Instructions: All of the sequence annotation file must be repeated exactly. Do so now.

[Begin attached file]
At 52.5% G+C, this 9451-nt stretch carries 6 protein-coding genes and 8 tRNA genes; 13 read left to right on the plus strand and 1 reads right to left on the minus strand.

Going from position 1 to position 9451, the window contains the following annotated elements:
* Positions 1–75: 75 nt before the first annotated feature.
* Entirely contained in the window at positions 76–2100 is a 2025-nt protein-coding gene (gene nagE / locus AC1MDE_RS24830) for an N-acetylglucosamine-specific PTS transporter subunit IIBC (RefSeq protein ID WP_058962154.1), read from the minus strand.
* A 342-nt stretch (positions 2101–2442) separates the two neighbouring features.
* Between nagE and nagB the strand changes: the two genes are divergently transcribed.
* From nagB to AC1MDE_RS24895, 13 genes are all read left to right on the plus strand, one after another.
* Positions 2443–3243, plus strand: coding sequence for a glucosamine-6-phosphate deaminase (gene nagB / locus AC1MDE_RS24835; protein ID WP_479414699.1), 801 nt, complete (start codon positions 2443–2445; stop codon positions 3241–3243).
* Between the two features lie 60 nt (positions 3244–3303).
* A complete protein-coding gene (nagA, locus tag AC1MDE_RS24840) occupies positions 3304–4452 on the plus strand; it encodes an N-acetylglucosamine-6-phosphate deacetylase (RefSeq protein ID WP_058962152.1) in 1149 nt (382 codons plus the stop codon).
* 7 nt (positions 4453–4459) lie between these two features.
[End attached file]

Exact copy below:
At 52.5% G+C, this 9451-nt stretch carries 6 protein-coding genes and 8 tRNA genes; 13 read left to right on the plus strand and 1 reads right to left on the minus strand.

Going from position 1 to position 9451, the window contains the following annotated elements:
* Positions 1–75: 75 nt before the first annotated feature.
* Entirely contained in the window at positions 76–2100 is a 2025-nt protein-coding gene (gene nagE / locus AC1MDE_RS24830) for an N-acetylglucosamine-specific PTS transporter subunit IIBC (RefSeq protein ID WP_058962154.1), read from the minus strand.
* A 342-nt stretch (positions 2101–2442) separates the two neighbouring features.
* Between nagE and nagB the strand changes: the two genes are divergently transcribed.
* From nagB to AC1MDE_RS24895, 13 genes are all read left to right on the plus strand, one after another.
* Positions 2443–3243, plus strand: coding sequence for a glucosamine-6-phosphate deaminase (gene nagB / locus AC1MDE_RS24835; protein ID WP_479414699.1), 801 nt, complete (start codon positions 2443–2445; stop codon positions 3241–3243).
* Between the two features lie 60 nt (positions 3244–3303).
* A complete protein-coding gene (nagA, locus tag AC1MDE_RS24840) occupies positions 3304–4452 on the plus strand; it encodes an N-acetylglucosamine-6-phosphate deacetylase (RefSeq protein ID WP_058962152.1) in 1149 nt (382 codons plus the stop codon).
* 7 nt (positions 4453–4459) lie between these two features.